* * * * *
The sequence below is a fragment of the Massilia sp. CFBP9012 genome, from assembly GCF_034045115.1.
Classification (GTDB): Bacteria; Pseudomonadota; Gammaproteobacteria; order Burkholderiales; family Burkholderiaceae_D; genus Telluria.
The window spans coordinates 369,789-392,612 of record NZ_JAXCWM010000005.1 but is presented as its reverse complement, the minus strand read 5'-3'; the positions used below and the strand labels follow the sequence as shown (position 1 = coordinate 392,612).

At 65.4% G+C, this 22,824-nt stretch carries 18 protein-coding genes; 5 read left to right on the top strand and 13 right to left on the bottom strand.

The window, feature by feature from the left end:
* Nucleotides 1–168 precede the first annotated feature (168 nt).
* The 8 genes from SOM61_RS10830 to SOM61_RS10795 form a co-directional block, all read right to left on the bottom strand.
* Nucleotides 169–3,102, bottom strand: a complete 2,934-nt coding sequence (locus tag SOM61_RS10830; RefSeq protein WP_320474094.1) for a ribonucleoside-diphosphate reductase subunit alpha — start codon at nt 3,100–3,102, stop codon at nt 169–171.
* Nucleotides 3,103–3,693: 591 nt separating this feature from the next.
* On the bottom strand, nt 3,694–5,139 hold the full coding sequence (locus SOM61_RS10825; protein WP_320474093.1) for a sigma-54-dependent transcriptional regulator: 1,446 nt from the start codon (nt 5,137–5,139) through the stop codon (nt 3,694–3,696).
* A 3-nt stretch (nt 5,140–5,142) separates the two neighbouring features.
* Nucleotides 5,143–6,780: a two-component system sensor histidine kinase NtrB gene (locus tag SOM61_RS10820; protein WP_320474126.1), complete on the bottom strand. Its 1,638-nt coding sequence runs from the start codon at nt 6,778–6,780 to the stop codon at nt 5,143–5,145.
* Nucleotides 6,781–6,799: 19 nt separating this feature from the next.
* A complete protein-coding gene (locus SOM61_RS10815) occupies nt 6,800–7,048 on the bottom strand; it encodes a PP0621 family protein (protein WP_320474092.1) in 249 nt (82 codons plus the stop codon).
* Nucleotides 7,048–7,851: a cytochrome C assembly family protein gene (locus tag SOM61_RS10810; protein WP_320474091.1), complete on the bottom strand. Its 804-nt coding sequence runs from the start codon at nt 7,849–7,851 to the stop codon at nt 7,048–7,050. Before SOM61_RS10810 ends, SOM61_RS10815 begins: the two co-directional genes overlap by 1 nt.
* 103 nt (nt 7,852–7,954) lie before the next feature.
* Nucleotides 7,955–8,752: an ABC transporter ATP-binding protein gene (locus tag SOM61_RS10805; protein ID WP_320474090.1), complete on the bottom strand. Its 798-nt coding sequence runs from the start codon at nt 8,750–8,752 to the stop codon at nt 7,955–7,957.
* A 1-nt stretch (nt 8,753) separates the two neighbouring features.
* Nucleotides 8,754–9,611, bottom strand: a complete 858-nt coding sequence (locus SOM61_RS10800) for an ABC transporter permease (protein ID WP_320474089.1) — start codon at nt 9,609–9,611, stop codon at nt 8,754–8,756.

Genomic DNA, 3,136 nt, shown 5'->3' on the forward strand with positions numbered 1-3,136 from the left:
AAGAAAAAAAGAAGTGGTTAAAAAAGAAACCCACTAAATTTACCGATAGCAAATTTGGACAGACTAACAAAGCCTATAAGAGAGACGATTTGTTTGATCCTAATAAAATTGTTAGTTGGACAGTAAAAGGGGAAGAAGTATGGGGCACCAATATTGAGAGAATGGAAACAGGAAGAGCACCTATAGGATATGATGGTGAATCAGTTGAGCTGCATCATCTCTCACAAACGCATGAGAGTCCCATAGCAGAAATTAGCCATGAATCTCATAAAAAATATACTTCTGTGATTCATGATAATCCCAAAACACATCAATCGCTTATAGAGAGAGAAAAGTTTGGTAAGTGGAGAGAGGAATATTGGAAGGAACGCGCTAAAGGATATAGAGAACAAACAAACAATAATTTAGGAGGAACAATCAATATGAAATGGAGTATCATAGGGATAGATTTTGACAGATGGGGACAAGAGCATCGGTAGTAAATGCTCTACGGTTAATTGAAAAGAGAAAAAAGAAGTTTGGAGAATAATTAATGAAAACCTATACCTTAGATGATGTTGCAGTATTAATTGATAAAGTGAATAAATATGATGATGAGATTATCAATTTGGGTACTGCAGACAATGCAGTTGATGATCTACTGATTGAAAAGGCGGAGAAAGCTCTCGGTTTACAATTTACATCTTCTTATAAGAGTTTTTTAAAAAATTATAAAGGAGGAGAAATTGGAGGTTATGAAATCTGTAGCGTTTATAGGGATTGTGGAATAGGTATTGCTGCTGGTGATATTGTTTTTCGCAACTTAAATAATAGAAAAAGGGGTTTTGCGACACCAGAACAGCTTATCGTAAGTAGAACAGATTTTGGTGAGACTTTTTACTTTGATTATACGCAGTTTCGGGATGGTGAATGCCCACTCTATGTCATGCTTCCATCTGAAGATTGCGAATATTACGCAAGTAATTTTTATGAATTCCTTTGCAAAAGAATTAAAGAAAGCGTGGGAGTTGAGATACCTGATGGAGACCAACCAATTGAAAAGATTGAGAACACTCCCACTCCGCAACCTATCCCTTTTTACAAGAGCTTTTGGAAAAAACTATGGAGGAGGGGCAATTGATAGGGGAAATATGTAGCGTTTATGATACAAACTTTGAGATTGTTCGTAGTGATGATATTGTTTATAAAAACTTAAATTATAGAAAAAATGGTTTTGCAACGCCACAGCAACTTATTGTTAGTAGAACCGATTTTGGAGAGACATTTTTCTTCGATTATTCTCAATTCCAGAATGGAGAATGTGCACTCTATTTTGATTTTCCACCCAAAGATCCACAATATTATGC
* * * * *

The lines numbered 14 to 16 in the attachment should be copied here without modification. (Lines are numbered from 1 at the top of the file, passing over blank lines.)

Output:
* A complete protein-coding gene (locus SOM61_RS10815) occupies nt 6,800–7,048 on the bottom strand; it encodes a PP0621 family protein (protein WP_320474092.1) in 249 nt (82 codons plus the stop codon).
* Nucleotides 7,048–7,851: a cytochrome C assembly family protein gene (locus tag SOM61_RS10810; protein WP_320474091.1), complete on the bottom strand. Its 804-nt coding sequence runs from the start codon at nt 7,849–7,851 to the stop codon at nt 7,048–7,050. Before SOM61_RS10810 ends, SOM61_RS10815 begins: the two co-directional genes overlap by 1 nt.
* 103 nt (nt 7,852–7,954) lie before the next feature.